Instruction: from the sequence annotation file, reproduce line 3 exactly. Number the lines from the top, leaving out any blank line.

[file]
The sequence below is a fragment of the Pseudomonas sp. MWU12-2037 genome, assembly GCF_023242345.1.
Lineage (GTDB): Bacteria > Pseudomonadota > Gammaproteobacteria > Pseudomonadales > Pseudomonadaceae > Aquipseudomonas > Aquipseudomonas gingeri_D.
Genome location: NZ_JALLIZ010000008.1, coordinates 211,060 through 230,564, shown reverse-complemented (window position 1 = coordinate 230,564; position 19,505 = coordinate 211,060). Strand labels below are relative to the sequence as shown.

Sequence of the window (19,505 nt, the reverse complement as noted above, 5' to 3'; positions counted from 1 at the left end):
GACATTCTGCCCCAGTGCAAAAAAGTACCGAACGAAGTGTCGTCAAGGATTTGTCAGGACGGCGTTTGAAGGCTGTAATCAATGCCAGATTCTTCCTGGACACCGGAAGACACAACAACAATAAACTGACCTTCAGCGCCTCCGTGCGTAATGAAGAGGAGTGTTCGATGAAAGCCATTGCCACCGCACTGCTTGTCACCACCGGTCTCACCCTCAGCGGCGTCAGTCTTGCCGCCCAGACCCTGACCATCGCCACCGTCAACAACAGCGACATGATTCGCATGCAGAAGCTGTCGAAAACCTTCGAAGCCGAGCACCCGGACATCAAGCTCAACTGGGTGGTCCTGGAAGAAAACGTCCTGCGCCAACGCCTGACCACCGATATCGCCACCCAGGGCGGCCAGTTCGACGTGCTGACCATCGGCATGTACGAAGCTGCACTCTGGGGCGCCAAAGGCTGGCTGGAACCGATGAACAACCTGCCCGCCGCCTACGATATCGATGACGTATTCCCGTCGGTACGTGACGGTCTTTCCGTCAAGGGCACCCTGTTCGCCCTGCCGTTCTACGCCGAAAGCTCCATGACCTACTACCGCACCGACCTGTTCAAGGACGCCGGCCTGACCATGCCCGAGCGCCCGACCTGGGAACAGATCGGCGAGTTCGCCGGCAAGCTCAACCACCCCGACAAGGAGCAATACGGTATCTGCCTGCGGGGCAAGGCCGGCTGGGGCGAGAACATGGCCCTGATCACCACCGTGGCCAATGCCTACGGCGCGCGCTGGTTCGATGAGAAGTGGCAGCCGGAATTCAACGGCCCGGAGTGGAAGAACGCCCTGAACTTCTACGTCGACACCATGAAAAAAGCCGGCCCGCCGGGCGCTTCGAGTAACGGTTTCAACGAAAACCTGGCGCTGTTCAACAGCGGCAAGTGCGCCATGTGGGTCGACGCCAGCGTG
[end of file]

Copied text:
Genome location: NZ_JALLIZ010000008.1, coordinates 211,060 through 230,564, shown reverse-complemented (window position 1 = coordinate 230,564; position 19,505 = coordinate 211,060). Strand labels below are relative to the sequence as shown.